TikTok is a rapidly growing social media platform where users commonly create vides of themselves performing “dance challenges” to songs. Each song has a particular choreography devised by the initial creator of the challenge. TikTok is now the 7th largest social media platform and boasts more users than Snapchat, Pinterest, and Twitter¹.
The top TikTok songs used in these dance challenges have gained a staggering number of videos made to them. For instance, Laxed by Jawsh 685 has had 49.40M videos made with the songs as the music.
As TikTok has seen its users skyrocket, the top creators on the platform have become real celebrities. For instance, Charlie D’Amelio has 111M followers and Addison Rae has 78M followers. Charlie D’Amelio has become so famous that she even has her own signature drink at Dunkin’ served throughout the United States.
However, these TikTok celebrities are different from the celebrities of old.
“In the old model of celebrity, stars were propped up by studios and agencies with a stake in their enduring appeal. TikTok’s young stars have grown up in a world where fame can arrive in an instant, but also disappear overnight.” — Rachel Monroe, The Atlantic
It has become harder for these new stars to stay relevant and keep putting out great content.
Given how competitive TikTok has become, I wanted to create a solution that provided potential hit songs to TikTok creators. I created this through building a classification model to predict whether songs would be successful on TikTok.
- Collecting top TikTok Songs: I collected the top 1,000 daily songs songs on TikTok through Chartmetric. Chartmetric was the only company I found that was tracking this type of information. Chartmetric provides an expensive API and so I instead used Selenium to download all of the top historical charts through their premium offering. This left me with ~15,000 total songs.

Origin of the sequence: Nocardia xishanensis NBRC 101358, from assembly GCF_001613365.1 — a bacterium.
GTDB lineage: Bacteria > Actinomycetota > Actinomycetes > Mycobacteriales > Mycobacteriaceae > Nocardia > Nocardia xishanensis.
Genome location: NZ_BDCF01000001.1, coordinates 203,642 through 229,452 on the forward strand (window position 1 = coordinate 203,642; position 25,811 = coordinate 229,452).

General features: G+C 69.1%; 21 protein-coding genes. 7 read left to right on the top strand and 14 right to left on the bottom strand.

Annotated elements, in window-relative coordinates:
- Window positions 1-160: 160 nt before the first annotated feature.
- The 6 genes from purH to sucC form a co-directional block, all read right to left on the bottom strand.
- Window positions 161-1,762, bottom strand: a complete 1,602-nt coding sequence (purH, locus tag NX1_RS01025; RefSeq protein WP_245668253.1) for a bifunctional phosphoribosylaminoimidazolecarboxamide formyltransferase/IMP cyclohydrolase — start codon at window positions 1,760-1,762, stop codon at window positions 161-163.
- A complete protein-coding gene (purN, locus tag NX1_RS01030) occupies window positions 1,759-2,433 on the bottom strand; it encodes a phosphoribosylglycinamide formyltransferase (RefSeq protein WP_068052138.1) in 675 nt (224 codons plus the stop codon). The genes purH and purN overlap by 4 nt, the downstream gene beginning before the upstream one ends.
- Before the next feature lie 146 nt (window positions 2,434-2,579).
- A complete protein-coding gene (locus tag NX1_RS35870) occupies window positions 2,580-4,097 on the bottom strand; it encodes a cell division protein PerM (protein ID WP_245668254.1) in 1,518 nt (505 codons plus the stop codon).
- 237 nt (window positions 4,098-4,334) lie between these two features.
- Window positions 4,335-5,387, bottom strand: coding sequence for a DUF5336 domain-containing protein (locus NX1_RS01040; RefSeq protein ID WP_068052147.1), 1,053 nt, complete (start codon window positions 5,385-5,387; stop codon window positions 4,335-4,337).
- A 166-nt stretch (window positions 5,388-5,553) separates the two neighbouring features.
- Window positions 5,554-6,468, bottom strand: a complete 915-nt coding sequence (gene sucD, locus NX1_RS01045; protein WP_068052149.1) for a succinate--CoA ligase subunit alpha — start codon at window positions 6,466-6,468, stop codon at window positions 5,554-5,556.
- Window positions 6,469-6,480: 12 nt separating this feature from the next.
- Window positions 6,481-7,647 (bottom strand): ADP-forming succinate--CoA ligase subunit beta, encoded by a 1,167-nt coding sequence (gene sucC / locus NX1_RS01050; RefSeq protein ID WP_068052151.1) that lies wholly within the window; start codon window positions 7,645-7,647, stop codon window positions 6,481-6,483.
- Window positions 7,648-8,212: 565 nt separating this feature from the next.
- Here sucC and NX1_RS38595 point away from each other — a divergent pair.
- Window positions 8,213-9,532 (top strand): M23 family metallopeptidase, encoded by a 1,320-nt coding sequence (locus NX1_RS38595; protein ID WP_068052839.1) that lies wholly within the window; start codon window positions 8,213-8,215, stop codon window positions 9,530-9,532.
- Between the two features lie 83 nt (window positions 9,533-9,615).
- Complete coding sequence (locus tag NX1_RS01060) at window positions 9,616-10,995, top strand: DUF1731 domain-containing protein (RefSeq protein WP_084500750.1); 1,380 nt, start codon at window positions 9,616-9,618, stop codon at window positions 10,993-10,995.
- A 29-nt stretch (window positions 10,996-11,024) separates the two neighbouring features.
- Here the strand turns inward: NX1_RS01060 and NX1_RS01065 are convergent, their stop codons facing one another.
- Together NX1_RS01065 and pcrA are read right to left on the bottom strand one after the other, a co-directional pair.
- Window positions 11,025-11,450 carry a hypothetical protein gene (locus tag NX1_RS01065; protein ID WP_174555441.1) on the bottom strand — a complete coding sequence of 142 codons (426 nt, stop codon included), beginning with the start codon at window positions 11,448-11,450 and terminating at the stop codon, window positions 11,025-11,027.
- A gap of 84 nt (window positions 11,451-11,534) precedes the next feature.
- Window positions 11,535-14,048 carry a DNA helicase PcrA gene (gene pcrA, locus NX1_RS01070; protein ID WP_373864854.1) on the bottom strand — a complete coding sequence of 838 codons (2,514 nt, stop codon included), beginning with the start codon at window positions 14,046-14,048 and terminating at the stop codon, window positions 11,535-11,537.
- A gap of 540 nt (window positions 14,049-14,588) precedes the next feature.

- Feature Extraction: Once I had a list of songs on TikTok, I extracted song features using the Spotify API. After I had extracted these features, I was left with ~7,500 songs given a large number of songs were not on Spotify or were simply sounds rather than music.
Labels / Features
Chartmetric ranks top songs on two measures: 1) Top daily songs by video count 2) Top 7 day trailing songs by video count. I broke labels out into two groups:
- Hit: if a song every breaks the top 50 for daily video counts or 7 day trailing video counts
- Not a Hit: if a song never breaks the top 50 for daily video counts or 7 day trailing video counts
We can take a look at the below example. The first song will be labelled a “hit” given its peak rank is 30, but the second song will be labelled “not a hit” since its peak position is 144.
Features for this model were broken out between audio related features and metadata (13 total features).
Song features: danceability, energy, key, acousticness, mode, speechiness, liveness, valence, loudness, temp, instrumentalness
Metadata: year released, artists
I trained and optimized multiple classification models on the dataset including K-Nearest Neighbors, Logistic Regression, Random Forest, Balanced Random Forest, XG Boost and a neural network. I paid special attention to the imbalance of the dataset (~10% of songs were hits) through either oversampling using ADASYN, altering model weights, or selecting models that are designed for label imbalance.
I selected my top model based on the F1 score, given I wanted to equally maximize precision and recall. Ultimately, the balanced random forest had the highest F1 score at 80%.
The model performed well with only 4 false negatives and 88 false positives.
The top features in the model were artist, year released and danceability. Other features like mode and key had a limited impact. I also trained and tested models excluding the artist feature as I did not want the artist to overly bias the model; however, these models all resulted in a significantly lower F1 scores of ~30%.
Predicting on Outside Data
After training and testing these classification models, I then predicted whether or not songs from this 127,000 song Kaggle dataset would be hits. After predicting these results, I utilized Streamlit to display my results. This allows TikTok users to filter for songs and find potential songs they may want to use in a new video. You can check out the web application here.
The model appears to perform well. When filtering the dataset to songs from 1920 to 1971, no songs are returned to be hits. This makes sense given the younger TikTok users prefer more modern music.
When filtering songs to 2018–2021. The first 5 predicted hits return promising results.
- 92 Explorer by Post Malone — has yet to be predicted a hit on TikTok, but Post Malone is a popular artist on TikTok with other hits
- Walk by Comethazine — has yet to be a hit
- Ride it by Regard — hit, peak position on the charts was 5th
- Mine by Bazzi — hit, peak position on the charts was 2nd
- May I by Flo Milli — hit, peak position on the charts was 1st
This project was completed as part of 3-month Metis data science bootcamp program.
For more information on this project, including code and presentation slides, please check out my GitHub repository here.